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Your Sedentary Lifestyle Is Making You Prone To Coronary Artery Disease: Says Dr. Ashwani Mehta

Heart Health By Vani Malik , Onlymyhealth editorial team / Jul 15, 2019
Your Sedentary Lifestyle Is Making You Prone To Coronary Artery Disease: Says Dr. Ashwani Mehta

Incidence of CAD in young Indians is about 12% to 16% as compared to 5% in their Western counterparts 

There are has been a rise in the incidence of coronary artery disease (CAD) in young Indians, indicate recent statistics. Over 50% of cardiovascular disease mortality is seen to occur in individuals below 50 years of age.  Thanks to a sedentary lifestyle and unhealthy habits, heart diseases have affected young Indians 10 years ahead of their Western counterparts.  About 7% of patients between 25 and 40 years of age have CAD.  

CAD is a condition that impacts the flow of blood to the heart. If the heart doesn’t get the adequate flow of oxygen-rich blood, then its condition starts deteriorating, putting a person at enhanced risk of a heart attack. The cardiac ailments make a significant dent on the quality of life, especially in those who are predisposed to the condition. Apart from timely diagnosis and treatment, precautions and lifestyle changes at an early age can help save lives.

Also Read: Clean Your Arteries With These Superfoods

Speaking about this, Dr Ashwani Mehta, Senior Cardiologist, Sir Ganga Ram Hospital, New Delhi, said, “Lifestyle choices are making youngsters increasingly prone to conditions such as coronary artery disease (CAD). Some of these include obesity, poor diet, physical inactivity, smoking, and excessive alcohol use. An unhealthy lifestyle can cause a build-up of plaque in the arteries which supply blood to the heart and cause them to become hardened and narrow. This condition is called atherosclerosis. With time, the heart muscle may be unable to get the blood or oxygen it needs leading to chest pain (angina) or a heart attack. The fact that heart diseases may not present with any obvious symptoms can cause difficulty in timely diagnosis and management.”

Cholesterol levels of 240 mg/dL (6.21 mmol/L) or above are termed as hyperlipidemia. 

Adding further, Dr Mehta, said, “While treatment and surgery are the last resort for someone diagnosed with CAD, it is imperative to make lifestyle changes at an early age to prevent these problems from occurring. Some such changes include eating a ‘heart-healthy’ diet, regular exercise, avoiding or quitting tobacco use, and maintaining a healthy weight. Those with a family history of heart disease should be more careful.”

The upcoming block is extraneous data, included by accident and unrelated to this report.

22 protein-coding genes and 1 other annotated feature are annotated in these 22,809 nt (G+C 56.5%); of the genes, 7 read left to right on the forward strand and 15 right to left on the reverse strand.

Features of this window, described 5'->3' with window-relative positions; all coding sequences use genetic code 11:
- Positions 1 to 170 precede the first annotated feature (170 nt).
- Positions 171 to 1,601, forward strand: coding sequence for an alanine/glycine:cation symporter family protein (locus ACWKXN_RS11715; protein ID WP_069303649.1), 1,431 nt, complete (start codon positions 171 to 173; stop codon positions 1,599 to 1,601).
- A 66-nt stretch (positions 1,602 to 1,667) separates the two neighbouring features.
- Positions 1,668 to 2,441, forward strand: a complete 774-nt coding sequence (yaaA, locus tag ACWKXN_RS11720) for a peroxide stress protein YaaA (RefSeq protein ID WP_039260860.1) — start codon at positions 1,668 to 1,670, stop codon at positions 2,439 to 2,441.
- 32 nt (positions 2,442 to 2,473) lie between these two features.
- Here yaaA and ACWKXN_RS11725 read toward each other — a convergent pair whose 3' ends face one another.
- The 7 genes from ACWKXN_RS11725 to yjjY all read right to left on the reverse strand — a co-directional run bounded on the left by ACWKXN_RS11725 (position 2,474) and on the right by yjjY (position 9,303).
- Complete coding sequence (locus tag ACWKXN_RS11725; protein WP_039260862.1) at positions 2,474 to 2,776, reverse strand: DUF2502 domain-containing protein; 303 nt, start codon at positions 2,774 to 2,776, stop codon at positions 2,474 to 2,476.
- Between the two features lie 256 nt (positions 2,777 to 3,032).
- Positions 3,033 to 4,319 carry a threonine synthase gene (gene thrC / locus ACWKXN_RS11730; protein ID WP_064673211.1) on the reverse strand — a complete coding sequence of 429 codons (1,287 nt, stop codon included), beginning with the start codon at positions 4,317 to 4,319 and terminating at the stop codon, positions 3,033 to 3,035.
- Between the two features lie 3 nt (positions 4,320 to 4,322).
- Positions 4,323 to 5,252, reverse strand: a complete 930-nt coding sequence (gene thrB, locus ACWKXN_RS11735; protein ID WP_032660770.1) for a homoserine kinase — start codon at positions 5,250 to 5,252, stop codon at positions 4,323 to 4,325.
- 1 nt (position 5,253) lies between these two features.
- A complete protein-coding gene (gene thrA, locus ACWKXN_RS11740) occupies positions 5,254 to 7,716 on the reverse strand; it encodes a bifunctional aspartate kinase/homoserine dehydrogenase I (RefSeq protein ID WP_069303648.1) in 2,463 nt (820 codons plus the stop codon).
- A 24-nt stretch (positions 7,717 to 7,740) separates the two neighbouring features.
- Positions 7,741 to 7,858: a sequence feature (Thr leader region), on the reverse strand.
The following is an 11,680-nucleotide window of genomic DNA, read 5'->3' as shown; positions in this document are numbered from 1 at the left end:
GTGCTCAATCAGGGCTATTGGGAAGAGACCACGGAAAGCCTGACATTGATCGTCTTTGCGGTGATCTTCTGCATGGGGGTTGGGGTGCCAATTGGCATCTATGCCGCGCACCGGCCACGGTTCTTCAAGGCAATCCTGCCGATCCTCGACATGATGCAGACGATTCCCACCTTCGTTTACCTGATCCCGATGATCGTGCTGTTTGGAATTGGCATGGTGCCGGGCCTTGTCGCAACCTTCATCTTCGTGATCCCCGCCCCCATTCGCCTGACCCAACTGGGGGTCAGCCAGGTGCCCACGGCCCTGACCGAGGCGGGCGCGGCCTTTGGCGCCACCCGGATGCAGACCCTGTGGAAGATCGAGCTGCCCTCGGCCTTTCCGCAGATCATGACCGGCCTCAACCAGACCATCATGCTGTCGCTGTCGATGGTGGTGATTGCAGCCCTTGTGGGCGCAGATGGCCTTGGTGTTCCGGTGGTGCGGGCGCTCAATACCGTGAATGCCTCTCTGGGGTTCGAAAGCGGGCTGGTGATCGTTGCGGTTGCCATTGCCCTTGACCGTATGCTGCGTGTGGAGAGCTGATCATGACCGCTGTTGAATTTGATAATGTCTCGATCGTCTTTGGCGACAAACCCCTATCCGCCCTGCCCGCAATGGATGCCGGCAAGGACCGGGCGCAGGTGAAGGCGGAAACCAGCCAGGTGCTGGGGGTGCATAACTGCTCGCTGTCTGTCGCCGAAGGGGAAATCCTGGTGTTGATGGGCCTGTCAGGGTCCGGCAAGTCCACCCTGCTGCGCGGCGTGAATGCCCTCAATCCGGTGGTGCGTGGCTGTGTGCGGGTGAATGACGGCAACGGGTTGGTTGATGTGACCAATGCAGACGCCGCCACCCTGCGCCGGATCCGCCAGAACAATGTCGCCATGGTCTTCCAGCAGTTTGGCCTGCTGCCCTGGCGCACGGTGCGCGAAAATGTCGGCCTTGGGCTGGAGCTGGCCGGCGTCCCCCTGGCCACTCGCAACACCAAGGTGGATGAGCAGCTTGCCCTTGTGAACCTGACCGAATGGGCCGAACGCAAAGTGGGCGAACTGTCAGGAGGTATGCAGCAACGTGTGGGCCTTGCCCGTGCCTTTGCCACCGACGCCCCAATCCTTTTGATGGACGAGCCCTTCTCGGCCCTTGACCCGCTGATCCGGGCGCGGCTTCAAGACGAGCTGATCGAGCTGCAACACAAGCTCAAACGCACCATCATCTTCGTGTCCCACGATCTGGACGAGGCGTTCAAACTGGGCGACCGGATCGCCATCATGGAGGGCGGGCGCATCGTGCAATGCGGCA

Also Read: How to Fight the Symptoms of Heart Failure

Treatment 

Patients with atherosclerosis can require a treatment called angioplasty. In this procedure, a catheter is used to clear the blocked artery. This is done with the help of the balloon tip of the catheter. Another option is coronary artery bypass grafting (CABG); a process in which a healthy artery from the body is connected to the blocked one. The grafted artery or vein bypasses the blocked portion of the coronary artery. Drug-eluting coronary stents are deployed in coronary arteries after balloon angioplasty. Over the long term, these stents help to maintain the patency of coronary arteries.

Some tips for a healthy heart

  • Consume a low-sodium diet with no more than 6 gm of sodium chloride in a day.
  • Minimize the consumption of trans fats found in hydrogenated oils or vanaspati ghee. They reduce the good HDL cholesterol and increase the bad LDL cholesterol. Avoid eating out to restrict the intake of trans fats in excess.
  • Avoid refined carbohydrates such as bread, pasta or even white sugar. Replace them with options like whole grain flour, healthy green cereals and oatmeal.
  • Exercise regularly – at least for about 30 minutes a day—as it has numerous benefits for the heart.
  • Quit smoking and consume alcohol in moderation.
  • All individuals should undergo basic lipid profile to determine their lipid levels and plan therapy with lipid-lowering drugs if required as early as possible.

About The Author: Dr Ashwani Mehta, Senior Cardiologist, Sir Ganga Ram Hospital, New Delhi

Read more articles on Heart Health

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